Patriotic Button

Melissa is a mother of 2, lives in Utah, and writes for a multitude of sites. She is currently the EIC of HarcourtHealth.com and writes about health, wellness, and business topics.

In 1789, George Washington supporters wore buttons that read, “G.W. Long live the President.” This probably wasn’t the first example of a political button, but it’s still making an impact 225 years later.

Kickstart a Political Campaign

Political buttons are already on sale for the 2020 presidential campaigns. Campaign events, such as rallies, present a great opportunity to hand out buttons. Political speeches and debates are accompanied by high excitement and are natural venues to pass around buttons containing the candidate’s name and slogan. Better yet, they can be sold as part of the fundraising efforts for the election at hand. Encourage followers to wear their buttons to events and around town to raise awareness for the preferred candidates.

Voter Education

Educating supporters is a constant challenge. The sheer availability of information can quickly overwhelm the average voter. Distilling positions down to button-size slogans is a great way to spread the word. For example, sayings such as “Say No to Amendment 4” or “Say Yes to Better Schools” might be used to remind voters what to look for on the ballot to support the party line. The ability to manage grassroots movements greatly enhances the candidate’s clout within the respective political party.

Fundraising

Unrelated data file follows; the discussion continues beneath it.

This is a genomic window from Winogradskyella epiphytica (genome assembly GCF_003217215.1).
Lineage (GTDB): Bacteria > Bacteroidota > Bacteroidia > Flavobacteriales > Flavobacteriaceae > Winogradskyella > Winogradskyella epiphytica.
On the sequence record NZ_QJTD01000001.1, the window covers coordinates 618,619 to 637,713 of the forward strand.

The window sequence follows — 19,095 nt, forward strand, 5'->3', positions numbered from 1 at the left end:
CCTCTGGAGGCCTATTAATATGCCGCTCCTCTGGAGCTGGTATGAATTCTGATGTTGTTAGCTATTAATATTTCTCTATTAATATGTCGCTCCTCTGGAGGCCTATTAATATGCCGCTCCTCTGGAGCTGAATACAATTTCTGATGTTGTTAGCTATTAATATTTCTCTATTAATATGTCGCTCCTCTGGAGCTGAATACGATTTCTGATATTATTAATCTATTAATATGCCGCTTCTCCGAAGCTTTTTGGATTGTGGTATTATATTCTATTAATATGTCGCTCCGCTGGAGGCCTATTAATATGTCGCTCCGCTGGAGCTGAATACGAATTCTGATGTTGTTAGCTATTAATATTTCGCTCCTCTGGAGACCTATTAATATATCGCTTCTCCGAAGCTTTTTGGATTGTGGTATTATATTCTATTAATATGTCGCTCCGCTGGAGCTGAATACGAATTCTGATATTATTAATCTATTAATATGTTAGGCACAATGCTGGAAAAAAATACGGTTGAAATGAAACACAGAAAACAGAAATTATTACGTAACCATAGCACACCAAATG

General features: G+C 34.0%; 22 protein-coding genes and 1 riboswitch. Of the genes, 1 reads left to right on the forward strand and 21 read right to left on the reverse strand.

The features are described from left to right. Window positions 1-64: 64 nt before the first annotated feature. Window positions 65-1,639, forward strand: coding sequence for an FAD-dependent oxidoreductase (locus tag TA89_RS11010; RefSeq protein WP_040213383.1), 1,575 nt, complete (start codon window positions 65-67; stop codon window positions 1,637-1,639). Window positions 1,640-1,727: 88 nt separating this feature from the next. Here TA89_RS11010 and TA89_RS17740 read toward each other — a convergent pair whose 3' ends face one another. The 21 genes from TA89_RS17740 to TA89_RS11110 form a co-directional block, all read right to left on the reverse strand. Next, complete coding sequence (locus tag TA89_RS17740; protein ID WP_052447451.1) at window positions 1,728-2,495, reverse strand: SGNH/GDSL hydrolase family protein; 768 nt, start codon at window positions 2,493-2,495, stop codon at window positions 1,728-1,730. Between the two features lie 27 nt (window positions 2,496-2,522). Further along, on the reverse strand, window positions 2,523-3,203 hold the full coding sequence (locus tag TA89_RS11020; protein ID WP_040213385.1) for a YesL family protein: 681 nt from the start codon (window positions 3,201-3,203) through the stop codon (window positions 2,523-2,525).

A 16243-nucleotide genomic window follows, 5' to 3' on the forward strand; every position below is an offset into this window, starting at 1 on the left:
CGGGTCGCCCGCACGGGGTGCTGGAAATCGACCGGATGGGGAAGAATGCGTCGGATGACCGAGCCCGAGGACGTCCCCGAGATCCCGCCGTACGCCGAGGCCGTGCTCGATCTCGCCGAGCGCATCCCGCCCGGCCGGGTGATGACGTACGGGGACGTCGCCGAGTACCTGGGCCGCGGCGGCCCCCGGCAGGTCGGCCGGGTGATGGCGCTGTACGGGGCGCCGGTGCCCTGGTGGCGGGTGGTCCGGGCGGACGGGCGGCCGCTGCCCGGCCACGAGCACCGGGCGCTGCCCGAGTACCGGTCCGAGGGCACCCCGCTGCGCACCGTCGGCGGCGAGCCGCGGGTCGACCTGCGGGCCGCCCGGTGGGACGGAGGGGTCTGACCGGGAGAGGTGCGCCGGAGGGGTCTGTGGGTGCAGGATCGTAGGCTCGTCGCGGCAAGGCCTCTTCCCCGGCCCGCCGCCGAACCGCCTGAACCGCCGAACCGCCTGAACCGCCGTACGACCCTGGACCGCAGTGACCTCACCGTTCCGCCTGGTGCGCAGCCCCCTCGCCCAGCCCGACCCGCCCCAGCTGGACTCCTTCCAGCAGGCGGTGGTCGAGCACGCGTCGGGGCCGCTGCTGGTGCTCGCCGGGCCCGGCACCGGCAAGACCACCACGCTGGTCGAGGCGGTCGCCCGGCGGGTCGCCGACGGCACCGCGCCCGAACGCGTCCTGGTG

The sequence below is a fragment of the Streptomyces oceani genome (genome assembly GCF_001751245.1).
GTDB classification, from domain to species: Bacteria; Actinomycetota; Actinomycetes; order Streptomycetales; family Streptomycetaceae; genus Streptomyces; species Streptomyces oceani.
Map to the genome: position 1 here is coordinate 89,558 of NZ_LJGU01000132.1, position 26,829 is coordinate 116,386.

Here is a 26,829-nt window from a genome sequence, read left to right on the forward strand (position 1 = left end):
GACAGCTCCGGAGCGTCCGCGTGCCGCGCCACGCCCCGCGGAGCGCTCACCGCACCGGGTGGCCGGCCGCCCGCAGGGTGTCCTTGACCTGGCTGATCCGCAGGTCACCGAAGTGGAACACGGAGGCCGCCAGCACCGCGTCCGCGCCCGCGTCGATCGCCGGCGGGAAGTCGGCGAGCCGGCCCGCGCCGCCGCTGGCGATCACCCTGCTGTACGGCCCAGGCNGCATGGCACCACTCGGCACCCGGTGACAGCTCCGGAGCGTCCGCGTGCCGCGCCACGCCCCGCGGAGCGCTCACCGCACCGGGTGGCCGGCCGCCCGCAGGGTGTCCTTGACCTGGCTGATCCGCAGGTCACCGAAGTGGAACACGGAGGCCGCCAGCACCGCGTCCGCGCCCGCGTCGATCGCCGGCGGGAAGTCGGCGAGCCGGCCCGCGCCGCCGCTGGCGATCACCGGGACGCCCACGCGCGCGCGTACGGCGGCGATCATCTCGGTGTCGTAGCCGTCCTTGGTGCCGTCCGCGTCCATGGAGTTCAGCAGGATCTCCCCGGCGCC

Fundraising events are the lifeblood of any campaign. Some supporters simply want to a button as a souvenir. Contributors expect to receive buttons and other swag in the “I support John Smith” category, so it’s important for the campaign team to be ready with these items.

Staunch supporters representing local groups may want to purchase dozens or hundreds of button to support the candidate and win over additional voters in their neighborhood or city. If you don’t have enough to go around, it can be a serious setback to the campaign.

Tie-in to Major Supporters

Large groups that support your candidate may want to create their own campaign buttons that incorporate their company’s branding with the candidate’s slogan and photo. For example, a steelworkers union might agree to represent a democratic candidate who supports labor interest. A button with the union’s logo and candidate’s photo confirms the association. This encourages others to support the candidate and shows appreciation to those that already do.

Buttons help people feel like they are a part of something bigger, which is absolutely true in the case of political campaigns. Well-though-out slogans and other messages on buttons can help raise awareness and get a candidate elected.